FAQs

Here are some questions we’ve been asked about the Lose the Lads Mags campaign. If you have any more questions drop us an email at losetheladsmags.org.uk and we’ll be glad to answer them.

What are lads’ mags?
The best selling lads’ mags in the UK include Zoo, Nuts and FHM. They are pornographic magazines that portray women as dehumanised sex objects for the purpose of sexually gratifying men. The front covers of lads’ mags feature sexually objectifying images of women.

What’s the problem with lads’ mags – and where’s the evidence they cause harm?
Lads’ mags – including their front cover images – portray women as dehumanised sex objects. There is extensive evidence to show that portraying women as sex objects fuels sexist attitudes and behaviours. Sexual objectification also creates a conducive context for violence against women.

  • The American Psychological Association (APA) report that viewing media which portrays women as sex objects leads people to become significantly more accepting of gender stereotyping, sexual harassment, interpersonal violence, and rape myths.
  • The APA also reveal that men are more likely to treat women as sex objects and their behaviour towards women is more sexualised after exposure to sexualised media.
  • The Government-commissioned Sexualisation of Young People Review found: “<lads’ mags> promote an idea of male sexuality as based on power and aggression, depicting women as sex objects and including articles that feature strategies for manipulating women.”…“The evidence gathered in the review suggests a clear link between consumption of sexualised images, a tendency to view women as objects and the acceptance of aggressive attitudes and behaviour as the norm.”
  • The Sexualisation of Young People Review also found: “Exposure to the sexualised female ideal is linked with lower self-esteem, negative moods and depression in young women and girls.”
  • The United Nations Committee on the Elimination of Discrimination Against Women (CEDAW) has repeatedly identified the links between the portrayal of women as sexual objects with attitudes that underpin violence and discrimination against women and girls. At this year’s United Nations Commission on the Status of Women, member states agreed: “to develop and strengthen self-regulatory mechanisms [of the media] to promote balanced and non-stereotypical portrayals of women with a view to eliminating discrimination against and the exploitation of women and girls and refraining from presenting them as inferior beings and exploiting them as sexual objects and commodities and instead present women and girls as creative human beings, key actors and contributors to and beneficiaries of the process of development.”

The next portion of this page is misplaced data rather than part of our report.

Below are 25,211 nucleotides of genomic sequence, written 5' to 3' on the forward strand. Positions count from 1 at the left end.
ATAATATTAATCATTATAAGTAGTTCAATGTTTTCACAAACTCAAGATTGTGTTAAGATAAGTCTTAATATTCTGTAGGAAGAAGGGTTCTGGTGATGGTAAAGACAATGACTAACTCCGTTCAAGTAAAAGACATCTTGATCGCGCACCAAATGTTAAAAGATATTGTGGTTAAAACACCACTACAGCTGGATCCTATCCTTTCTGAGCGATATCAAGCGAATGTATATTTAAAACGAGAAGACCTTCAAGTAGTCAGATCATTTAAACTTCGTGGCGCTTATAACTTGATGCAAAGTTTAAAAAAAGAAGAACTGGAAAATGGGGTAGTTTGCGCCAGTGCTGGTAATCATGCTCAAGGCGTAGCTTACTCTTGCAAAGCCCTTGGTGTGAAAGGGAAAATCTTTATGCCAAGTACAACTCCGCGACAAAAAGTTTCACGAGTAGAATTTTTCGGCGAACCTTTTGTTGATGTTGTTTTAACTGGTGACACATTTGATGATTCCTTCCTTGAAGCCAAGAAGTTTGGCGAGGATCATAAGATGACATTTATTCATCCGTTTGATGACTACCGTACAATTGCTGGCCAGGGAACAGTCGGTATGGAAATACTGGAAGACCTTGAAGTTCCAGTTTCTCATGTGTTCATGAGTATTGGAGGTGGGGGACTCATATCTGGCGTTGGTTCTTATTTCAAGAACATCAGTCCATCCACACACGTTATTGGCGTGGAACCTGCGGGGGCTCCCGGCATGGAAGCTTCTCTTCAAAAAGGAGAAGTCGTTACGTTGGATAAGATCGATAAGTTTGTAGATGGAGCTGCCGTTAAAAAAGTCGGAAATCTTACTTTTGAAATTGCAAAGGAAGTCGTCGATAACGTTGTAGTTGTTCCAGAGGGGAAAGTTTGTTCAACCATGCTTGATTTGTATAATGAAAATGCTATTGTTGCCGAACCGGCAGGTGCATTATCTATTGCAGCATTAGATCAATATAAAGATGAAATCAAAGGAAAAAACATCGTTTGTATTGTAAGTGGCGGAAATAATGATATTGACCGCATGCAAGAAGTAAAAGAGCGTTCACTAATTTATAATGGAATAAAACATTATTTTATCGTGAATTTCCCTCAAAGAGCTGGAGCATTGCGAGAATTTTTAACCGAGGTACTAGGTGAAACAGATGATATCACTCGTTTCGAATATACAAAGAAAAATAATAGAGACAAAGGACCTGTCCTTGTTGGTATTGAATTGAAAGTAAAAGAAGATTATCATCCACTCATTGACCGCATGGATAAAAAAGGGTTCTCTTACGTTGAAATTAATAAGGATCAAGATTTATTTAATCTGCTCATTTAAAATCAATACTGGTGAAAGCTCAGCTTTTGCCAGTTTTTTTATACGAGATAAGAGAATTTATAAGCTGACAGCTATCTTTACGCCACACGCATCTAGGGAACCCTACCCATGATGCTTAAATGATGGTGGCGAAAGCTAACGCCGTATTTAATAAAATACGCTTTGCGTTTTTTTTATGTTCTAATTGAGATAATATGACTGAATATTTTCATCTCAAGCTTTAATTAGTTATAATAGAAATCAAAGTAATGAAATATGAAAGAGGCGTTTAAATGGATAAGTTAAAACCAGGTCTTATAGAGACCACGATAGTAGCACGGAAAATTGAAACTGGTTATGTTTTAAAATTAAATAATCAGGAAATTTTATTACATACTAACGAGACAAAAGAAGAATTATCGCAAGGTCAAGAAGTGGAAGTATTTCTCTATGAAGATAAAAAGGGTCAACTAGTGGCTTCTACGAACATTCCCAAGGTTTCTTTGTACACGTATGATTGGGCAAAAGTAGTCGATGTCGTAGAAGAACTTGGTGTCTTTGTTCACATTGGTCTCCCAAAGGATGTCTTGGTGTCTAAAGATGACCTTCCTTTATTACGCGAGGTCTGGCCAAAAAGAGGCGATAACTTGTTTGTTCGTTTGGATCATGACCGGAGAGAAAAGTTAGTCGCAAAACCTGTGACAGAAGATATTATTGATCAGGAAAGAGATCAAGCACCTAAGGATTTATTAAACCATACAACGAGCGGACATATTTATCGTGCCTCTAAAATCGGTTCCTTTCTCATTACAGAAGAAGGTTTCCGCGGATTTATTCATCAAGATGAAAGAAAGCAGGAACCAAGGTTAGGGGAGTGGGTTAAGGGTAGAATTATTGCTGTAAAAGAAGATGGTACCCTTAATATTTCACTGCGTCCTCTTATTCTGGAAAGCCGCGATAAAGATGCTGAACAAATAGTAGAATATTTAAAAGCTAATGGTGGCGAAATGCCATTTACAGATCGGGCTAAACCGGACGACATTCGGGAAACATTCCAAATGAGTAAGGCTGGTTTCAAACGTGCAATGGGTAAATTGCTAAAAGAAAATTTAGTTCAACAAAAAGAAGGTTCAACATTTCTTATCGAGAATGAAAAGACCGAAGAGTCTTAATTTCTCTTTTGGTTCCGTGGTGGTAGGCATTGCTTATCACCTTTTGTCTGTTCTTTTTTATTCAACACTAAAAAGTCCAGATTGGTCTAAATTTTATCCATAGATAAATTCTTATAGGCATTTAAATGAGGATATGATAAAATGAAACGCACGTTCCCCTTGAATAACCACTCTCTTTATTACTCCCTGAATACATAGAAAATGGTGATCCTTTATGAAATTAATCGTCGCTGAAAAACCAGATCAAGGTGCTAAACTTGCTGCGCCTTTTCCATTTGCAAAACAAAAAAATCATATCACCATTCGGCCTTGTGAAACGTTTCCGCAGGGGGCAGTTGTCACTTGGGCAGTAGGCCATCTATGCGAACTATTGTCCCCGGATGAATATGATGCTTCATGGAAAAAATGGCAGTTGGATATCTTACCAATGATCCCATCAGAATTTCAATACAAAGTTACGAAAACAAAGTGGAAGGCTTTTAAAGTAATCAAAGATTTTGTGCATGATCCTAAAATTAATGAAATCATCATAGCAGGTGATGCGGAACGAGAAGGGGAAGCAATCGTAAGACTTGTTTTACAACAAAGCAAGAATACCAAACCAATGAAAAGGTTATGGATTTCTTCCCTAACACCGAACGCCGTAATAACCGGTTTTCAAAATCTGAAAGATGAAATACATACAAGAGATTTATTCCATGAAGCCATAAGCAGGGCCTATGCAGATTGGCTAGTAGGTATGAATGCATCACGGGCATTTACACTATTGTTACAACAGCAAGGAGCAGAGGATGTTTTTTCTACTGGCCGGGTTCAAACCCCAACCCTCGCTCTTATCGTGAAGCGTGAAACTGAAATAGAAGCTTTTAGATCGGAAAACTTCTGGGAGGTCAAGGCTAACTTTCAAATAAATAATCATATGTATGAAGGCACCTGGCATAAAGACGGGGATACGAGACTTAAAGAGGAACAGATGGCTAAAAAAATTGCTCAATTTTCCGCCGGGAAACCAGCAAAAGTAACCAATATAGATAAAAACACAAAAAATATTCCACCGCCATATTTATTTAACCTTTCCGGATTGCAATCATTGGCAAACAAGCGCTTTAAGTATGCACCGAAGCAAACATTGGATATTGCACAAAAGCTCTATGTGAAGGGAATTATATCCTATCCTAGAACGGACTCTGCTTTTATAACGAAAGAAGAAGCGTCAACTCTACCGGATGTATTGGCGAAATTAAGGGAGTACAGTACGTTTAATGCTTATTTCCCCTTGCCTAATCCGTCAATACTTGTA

Further reading: Object (2009), Joining up the Dots

Are you calling for lads’ mags to be banned?
No. We are not calling for any new laws or regulations. This is about applying the law as it exists to protect people from discrimination and harassment. We are calling on high-street supermarkets and newsagents to stop stocking and displaying lads’ mags. Exposing customers and employees to these sexist publications can breach equality legislation because it can constitute sex discrimination or sexual harassment under the Equality Act. This campaign is calling for shops to fulfil their legal and ethical responsibilities to ensure employees and customers do not experience discrimination. Speaking out against the sexist portrayal of women in lads mags and the very real harm it causes is a political stand for gender equality, it is not censorship.

How does displaying and selling lads’ mags potentially breach equality legislation?
18 lawyers, including leading specialists in the field of equality and discrimination law, have written an open letter to retailers explaining how displaying and selling lads’ mags can constitute sex discrimination or sexual harassment under the Equality Act 2010.

The objectification of women isn’t confined to lads’ mags. Why have you just focussed on these magazines?
The objectification of women throughout popular culture is a huge and widespread problem. For a decade Object have conducted research and run campaigns into the many different ways that women are sexually objectified. UK Feminista and Object are currently spearheading the Lose the lads’ mags campaign because:

  • Lads’ mags are sold and displayed in thousands of supermarkets and newsagents across the UK. This means that people who do not actively choose to look at or buy lads’ mags have to see them and, in the case of employees, handle them.
  • By stocking sexist and degrading lads’ mags mainstream supermarkets and newsagents like Tesco and WH Smith are sending out the message that it is normal and acceptable to treat women like dehumanised sex objects. This has a hugely harmful ‘normalising’ effect.